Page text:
Nine members of staff at Emmaus communities from across the North West received a welcome boost to their mental health training recently.
Emmaus Burnley and Preston invited Emmaus communities in Mossley, Bolton, Merseyside to take part in Mental Health First Aid England training, alongside six of their own support staff, all becoming qualified Mental Health First Aiders.
Mental health and wellbeing remain top priorities for Emmaus communities, many of whom were affected during national lockdowns when people were asked to stay indoors. People supported by Emmaus have been at risk of or have been homelessness, which can result in feelings of isolation from family and friends as well as society as a whole.
Head of Support at Emmaus in Lancashire, Karen, who took part in the training said: “Homelessness can be a very isolating experience, as is the journey back from being homeless, especially if people are keen to make a fresh start and avoid people who have been a bad influence from the past. Emmaus aims to provide the companionship that forms part of that support from the start.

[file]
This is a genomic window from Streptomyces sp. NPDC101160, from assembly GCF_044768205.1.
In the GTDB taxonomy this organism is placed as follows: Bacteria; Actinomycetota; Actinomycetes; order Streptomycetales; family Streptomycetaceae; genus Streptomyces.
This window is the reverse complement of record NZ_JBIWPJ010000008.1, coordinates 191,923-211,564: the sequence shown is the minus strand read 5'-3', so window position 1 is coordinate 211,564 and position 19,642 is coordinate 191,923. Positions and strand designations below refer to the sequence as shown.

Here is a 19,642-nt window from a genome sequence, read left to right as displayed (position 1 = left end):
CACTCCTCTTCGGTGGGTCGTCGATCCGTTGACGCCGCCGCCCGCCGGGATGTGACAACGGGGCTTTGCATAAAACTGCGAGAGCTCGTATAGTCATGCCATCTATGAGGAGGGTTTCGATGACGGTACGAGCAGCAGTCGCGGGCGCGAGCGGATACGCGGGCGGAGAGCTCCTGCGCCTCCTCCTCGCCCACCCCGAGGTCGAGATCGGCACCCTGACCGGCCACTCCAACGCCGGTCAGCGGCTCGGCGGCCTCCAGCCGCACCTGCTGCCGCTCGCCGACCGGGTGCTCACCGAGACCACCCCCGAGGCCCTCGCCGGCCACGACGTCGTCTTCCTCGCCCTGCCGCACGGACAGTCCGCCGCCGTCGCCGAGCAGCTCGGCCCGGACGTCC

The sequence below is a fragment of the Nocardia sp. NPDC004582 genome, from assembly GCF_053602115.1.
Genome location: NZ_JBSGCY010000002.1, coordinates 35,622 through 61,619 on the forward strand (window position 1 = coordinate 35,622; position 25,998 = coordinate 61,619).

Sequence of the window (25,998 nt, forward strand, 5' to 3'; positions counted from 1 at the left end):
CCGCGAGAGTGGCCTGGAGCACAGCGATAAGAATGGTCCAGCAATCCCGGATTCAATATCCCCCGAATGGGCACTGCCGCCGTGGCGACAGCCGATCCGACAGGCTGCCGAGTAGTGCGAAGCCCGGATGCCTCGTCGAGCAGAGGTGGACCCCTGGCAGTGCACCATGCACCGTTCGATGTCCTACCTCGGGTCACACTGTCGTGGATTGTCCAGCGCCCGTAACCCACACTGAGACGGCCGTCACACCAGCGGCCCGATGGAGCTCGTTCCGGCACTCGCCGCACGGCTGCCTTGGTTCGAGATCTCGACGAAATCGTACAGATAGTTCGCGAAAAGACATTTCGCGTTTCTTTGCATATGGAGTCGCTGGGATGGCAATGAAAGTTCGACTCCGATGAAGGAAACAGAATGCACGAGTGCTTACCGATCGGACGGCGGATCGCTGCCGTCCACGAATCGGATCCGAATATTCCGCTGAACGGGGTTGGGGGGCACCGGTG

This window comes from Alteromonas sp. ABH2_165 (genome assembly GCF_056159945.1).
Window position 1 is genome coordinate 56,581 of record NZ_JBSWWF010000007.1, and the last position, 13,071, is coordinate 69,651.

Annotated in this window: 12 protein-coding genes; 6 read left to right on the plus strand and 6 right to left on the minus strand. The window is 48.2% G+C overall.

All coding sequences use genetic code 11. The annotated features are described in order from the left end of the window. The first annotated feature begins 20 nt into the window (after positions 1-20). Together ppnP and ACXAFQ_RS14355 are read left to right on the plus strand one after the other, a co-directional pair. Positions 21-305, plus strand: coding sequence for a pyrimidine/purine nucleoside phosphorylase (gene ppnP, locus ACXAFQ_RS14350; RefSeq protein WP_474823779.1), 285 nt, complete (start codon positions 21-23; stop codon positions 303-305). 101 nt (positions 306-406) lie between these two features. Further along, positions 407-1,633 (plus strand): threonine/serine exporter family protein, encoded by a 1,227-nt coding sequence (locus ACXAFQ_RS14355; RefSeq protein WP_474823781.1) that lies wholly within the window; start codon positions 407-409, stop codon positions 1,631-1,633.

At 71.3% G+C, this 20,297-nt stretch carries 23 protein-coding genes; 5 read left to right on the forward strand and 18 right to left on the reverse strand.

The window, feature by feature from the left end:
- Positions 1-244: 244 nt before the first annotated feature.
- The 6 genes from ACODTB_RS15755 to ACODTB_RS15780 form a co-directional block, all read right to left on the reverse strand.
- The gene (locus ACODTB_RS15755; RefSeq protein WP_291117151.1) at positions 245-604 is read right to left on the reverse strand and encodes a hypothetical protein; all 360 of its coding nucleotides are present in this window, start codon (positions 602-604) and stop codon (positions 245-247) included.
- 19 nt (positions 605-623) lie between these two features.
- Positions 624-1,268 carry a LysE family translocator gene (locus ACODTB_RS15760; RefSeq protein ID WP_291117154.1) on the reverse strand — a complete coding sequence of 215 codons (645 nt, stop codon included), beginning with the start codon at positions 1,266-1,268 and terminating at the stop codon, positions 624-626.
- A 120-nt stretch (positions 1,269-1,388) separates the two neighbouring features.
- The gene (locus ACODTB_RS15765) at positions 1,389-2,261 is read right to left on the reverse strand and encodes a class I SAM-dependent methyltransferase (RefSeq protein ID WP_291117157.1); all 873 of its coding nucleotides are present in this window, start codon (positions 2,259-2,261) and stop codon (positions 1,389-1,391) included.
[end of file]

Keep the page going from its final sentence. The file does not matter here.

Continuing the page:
“Mental First Aid Training helped remind us all of the importance of looking after not just the people who live at Emmaus, our companions, but also the health and wellbeing of volunteers and colleagues – and of caring for our own too. The training was also a great way of exchanging tips on best practice with so many other members of Emmaus communities from across the North West.”
According to statistics published by Mental Health First Aid England, one in four people experience mental health issues each year, with mental illness the second largest source of burden of disease in England.
People with a long-term mental health condition lose their jobs every year at around double the rate of those without a mental health condition. This equates to 300,000 people.
Director of Emmaus Burnley and Preston, Stephen Buchanan, said: “Many people come to Emmaus because they have lost their jobs and have become homeless because of mental illness. We are here to pick these people up and help build back lost self-esteem alongside each other. By offering work experience and training next to volunteers and staff, alongside different support measures, Emmaus aims to restore that sense of purpose and belonging, and build security and routine back into people’s lives.
“I am pleased we were able to extend mental health training to other Emmaus communities across the North West, and hopefully we will work even closer together in the future. The more people are getting together to improve mental health, the better. It’s important we all learn from each other to continue to develop and improve.”
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